Background: According to World Health Organization, Palliative care is an approach that improves the quality of life of patients and their families facing the problems associated with life-threatening illness, through the prevention and relief of suffering by means of early identification, assessment and treatment of pain, and other problems, physical, psychosocial and spiritual. Multiple Myeloma (MM) is one of the hematological malignancies that requires palliative care. This is because of the diagnostic dilemma it poses in resource-limited settings, its life-threatening nature and the suffering it inflicts on people living with it, especially in sub-Saharan Africa. Late presentation coupled with the complications of the disease worsen the prognosis of MM in this region, hence the need for palliative intervention. This study gives insight to the complications presented by people living with MM in the Niger-delta region of Nigeria and the outcome of various palliative interventions recruited to improve their quality of life.

Methodology: A-10-year multi-centered retrospective analysis of 26 patients diagnosed and managed in three major centers from January, 2003 to December, 2013. Information on the clinical, laboratory, radiological data as well as palliative treatment (supportive and definitive) was obtained at presentation and at 3 monthly intervals until patients were lost to follow-up.

Result: The median age of patients was 60.6 years with M:F ratio of 2.3:1. The mean duration before presentation was 11.8 months (11-48 months) with 61.5% (16), 30.8% (8),and 7.7% (2) presenting in Durie-salmon (DS) stage III,II and I diseases respectively. About 65.4% of the patients had a Performance status (PS) of III-IV (based on Eastern Co-operative Oncology Group (ECOG) classification)) while 34.6% had PS of I-II. The complications presented at diagnosis were anaemia (61.5%), pathological fracture (42.0%), nephropathy (23.1%), and hemiplegia (35%). The mean Hemoglobin concentration, Erythrocyte sedimentation rate (ESR), Bone marrow plasma cells (BMPC), serum creatinine, serum calcium and serum albumin were 7.8±5.1g/dl, 126.9±59.0 mm/hour, 38.5±33.5%, 256±192.5µmol/L, 2.51±0.8mmol/L and 36±9.3g/dl respectively. 25% (1/4) and 75% (3/4) were IgA- and IgG-types myeloma respectively. 70% (14/20) had osteopenic bone lesions. All (100%) the patients received analgesics (mainly NSAID regimens-non could access oral morphine) and hematinics (Iron supplements) as supportive interventions while 56.7%, 50.0%, and 19% had surgery, blood transfusion and renal hemodialysis respectively. Radiotherapy, Bisphosphonates, Erythropoietin and G-CSF (Neupogen) were received by 3.8%, 38%, 38%, and 11.4% of the patients respectively. 57.6% were on melphalan-prednisone (MP) double regimen while 19% and 8% were on MP-Thalidomide and MP-Bortezomib triple regimens respectively.8% were on Cyclophosphamide plus Prednisolone (CP). 3.8% at DS stage III-B disease had an Autologous Stem Cell Transplantation (ASCT). The mean survival interval was 13.12 months (95% CI, 6.65-19.58). The patients on MPV had longest duration of 72 months while the patients on CP had least duration of 2 months.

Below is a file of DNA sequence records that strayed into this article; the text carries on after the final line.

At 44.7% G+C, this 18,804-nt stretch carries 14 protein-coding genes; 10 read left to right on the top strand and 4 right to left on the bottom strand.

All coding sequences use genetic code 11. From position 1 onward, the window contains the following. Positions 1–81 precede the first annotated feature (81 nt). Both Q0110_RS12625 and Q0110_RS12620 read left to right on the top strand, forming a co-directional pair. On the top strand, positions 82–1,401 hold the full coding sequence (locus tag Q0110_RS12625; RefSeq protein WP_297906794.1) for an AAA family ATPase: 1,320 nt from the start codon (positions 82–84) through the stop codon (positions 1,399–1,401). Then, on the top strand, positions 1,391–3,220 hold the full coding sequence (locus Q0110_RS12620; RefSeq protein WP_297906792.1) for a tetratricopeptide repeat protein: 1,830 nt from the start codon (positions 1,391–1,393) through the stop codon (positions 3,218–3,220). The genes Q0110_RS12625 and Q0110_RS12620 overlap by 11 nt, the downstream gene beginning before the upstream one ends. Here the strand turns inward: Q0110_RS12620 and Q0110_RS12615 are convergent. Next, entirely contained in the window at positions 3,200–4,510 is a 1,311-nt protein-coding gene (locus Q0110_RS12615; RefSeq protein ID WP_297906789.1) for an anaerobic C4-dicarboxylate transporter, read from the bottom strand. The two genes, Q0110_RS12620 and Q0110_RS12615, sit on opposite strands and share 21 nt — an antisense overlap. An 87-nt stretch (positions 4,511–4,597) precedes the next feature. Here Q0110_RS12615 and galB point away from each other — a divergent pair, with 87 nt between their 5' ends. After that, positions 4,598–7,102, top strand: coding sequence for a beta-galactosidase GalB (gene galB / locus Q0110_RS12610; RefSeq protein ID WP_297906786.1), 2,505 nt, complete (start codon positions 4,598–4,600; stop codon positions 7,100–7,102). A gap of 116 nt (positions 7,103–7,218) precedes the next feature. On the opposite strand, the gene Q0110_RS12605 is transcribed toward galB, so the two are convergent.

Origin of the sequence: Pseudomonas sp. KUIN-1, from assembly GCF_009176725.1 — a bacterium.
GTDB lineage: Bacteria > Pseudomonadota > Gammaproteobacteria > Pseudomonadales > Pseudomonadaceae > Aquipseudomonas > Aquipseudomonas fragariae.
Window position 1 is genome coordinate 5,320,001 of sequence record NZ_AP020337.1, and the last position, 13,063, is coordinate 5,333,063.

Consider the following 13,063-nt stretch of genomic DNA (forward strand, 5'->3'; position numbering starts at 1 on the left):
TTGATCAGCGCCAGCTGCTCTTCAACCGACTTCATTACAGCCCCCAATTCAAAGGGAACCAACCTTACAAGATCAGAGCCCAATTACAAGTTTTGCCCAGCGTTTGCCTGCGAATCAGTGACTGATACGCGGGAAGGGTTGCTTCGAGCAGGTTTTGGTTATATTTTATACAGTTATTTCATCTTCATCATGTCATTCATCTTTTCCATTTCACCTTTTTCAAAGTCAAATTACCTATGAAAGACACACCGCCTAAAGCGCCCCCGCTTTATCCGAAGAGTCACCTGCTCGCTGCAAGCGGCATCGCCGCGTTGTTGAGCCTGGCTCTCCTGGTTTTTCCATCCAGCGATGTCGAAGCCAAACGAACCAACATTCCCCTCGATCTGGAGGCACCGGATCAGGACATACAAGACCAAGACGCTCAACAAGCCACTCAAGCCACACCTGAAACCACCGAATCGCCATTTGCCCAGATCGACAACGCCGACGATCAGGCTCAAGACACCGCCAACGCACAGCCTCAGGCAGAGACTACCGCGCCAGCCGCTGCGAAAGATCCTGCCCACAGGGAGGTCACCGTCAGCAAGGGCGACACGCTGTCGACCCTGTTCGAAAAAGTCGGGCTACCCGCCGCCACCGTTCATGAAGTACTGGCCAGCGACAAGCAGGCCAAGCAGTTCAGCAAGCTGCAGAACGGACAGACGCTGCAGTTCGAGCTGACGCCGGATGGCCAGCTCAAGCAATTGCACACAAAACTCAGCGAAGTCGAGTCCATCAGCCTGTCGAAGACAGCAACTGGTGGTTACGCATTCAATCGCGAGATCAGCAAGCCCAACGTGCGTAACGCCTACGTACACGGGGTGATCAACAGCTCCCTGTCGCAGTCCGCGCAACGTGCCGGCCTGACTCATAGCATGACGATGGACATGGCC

Conclusion: The PC of people living with advanced stage MM in Niger-Delta Nigeria is grossly inadequate. This could account significantly for the poor prognostic outcome of MM in the region. There is need to scale up palliative care of people living with MM via proper diagnosis, good supportive and definitive interventions. Oral morphine should be made availabe to alleviate the pains and sufferings due to bone lesions in this condition.


No relevant conflicts of interest to declare.

Author notes


Asterisk with author names denotes non-ASH members.